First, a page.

Adult Suicide Mortality in the United States: Individual and Contextual Covariates
Richard G. Rogers, University of Colorado at Boulder
Justin T. Denney, University of Colorado at Boulder
Patrick M. Krueger, University of Colorado at Boulder
We examine individual and contextual risk factors for adult suicide mortality, a major social problem and a central cause of preventable death in the United States. We link nine consecutive years of the National Health Interview Survey (1986-1994) to the Multiple Cause of Death file through the National Death Index (1986-1997), and use Cox proportional hazard models to examine how demographic, social, and health factors are related to the risk of suicide mortality in the United States. We find that individual level characteristics--age, sex, marital status, family size, education, employment status, existing medical conditions, and veteran status--as well as contextual factors--as measures of social disorganization--are related to suicide mortality risks. These results reveal important mechanisms that contribute to suicide mortality risk, a central preventable cause of death in the United States.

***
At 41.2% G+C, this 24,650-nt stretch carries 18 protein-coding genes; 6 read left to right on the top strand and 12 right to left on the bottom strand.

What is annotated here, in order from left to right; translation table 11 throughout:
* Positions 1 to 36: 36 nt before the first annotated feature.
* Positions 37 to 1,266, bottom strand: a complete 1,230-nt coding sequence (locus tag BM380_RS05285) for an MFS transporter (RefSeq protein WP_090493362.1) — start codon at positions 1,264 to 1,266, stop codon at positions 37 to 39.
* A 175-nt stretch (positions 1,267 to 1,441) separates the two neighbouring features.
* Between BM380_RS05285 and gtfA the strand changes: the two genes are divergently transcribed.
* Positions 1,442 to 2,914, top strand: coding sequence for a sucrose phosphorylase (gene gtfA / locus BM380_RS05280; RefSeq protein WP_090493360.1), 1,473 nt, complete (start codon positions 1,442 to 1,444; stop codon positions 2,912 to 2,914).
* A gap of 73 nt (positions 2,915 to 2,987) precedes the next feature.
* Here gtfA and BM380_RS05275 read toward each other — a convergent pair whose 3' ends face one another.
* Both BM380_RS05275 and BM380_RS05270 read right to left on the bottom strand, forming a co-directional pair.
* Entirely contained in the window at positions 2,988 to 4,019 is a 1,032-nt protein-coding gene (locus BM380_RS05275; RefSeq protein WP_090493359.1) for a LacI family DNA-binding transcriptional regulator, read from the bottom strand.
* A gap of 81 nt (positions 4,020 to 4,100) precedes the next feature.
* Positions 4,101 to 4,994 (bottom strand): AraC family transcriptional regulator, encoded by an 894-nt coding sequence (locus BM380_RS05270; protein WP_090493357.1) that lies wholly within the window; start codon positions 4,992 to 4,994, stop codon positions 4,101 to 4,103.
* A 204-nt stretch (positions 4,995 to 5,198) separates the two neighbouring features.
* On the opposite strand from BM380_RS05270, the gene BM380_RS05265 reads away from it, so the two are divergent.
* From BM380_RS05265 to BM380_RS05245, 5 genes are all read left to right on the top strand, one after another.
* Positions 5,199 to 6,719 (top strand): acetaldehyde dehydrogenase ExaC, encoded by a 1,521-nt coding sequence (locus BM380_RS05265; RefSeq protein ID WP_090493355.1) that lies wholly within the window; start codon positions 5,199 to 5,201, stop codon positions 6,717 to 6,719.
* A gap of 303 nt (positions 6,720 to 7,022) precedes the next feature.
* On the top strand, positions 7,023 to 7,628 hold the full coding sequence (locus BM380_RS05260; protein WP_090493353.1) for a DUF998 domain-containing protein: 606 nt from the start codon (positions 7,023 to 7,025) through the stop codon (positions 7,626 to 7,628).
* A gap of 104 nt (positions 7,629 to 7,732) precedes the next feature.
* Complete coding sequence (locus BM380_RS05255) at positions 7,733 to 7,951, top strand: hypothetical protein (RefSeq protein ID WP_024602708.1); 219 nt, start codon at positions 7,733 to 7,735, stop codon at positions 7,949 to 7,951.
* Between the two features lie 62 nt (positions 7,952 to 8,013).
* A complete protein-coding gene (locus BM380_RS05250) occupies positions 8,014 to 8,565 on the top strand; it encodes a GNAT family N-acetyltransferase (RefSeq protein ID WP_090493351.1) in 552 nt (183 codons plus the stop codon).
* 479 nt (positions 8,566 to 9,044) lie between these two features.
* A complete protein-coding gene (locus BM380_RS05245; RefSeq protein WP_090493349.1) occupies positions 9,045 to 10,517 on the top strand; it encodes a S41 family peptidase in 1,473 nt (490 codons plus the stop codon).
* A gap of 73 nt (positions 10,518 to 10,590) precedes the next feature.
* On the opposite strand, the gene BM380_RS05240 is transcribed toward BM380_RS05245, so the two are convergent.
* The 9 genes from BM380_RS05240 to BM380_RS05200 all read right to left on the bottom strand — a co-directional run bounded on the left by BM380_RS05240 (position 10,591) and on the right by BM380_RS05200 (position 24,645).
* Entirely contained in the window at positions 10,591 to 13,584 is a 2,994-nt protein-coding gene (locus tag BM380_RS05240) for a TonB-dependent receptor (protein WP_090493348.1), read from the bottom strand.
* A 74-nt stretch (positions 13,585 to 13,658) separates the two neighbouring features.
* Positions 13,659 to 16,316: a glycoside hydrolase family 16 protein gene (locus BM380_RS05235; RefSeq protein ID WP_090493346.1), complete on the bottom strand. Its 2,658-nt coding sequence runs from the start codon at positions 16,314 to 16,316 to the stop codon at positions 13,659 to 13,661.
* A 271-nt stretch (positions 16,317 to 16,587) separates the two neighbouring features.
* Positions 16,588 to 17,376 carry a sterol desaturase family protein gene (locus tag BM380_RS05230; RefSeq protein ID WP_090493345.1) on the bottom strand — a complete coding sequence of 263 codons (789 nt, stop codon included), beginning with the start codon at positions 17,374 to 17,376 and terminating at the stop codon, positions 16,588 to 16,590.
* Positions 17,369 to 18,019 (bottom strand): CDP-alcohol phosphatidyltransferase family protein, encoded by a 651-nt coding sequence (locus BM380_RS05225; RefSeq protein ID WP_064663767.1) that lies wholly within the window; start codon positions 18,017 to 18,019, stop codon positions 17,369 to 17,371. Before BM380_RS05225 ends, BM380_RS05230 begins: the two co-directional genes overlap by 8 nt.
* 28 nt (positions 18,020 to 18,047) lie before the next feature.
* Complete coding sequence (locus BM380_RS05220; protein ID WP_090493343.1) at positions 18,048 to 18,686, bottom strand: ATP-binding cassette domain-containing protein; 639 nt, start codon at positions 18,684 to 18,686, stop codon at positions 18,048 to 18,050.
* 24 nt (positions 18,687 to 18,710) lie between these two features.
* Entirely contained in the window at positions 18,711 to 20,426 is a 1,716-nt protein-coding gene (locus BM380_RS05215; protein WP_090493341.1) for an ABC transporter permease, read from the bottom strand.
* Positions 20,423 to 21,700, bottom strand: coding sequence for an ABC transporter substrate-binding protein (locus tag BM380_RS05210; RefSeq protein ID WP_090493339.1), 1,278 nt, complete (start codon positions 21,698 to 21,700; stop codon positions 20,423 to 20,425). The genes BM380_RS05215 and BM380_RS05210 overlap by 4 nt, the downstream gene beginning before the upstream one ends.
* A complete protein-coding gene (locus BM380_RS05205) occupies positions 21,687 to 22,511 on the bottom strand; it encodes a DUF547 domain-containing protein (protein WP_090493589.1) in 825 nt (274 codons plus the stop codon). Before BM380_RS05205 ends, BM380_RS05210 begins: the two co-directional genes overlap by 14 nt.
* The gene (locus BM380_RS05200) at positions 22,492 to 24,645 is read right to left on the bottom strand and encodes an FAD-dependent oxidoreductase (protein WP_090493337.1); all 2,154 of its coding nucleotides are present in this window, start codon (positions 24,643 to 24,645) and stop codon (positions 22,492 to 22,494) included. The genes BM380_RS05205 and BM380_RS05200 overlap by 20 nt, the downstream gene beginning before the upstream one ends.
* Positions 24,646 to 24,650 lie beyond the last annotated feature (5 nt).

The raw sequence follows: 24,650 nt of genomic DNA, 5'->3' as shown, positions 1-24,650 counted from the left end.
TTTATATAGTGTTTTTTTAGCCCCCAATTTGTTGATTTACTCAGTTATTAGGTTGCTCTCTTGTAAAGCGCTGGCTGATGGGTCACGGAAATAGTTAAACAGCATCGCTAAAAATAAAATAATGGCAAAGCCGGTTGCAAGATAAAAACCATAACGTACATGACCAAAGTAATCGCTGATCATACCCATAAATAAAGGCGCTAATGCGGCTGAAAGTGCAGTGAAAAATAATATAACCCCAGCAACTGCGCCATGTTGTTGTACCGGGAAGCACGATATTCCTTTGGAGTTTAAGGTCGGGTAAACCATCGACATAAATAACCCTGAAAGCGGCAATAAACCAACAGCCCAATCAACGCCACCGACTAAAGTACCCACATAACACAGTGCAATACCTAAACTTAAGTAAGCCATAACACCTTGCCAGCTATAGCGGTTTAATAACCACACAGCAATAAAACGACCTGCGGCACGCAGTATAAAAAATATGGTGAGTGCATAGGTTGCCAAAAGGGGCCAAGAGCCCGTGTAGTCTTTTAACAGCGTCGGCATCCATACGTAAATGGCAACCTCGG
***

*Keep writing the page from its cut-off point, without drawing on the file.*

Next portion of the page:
Presented in Session 74: Suicide and Gender-Based Violence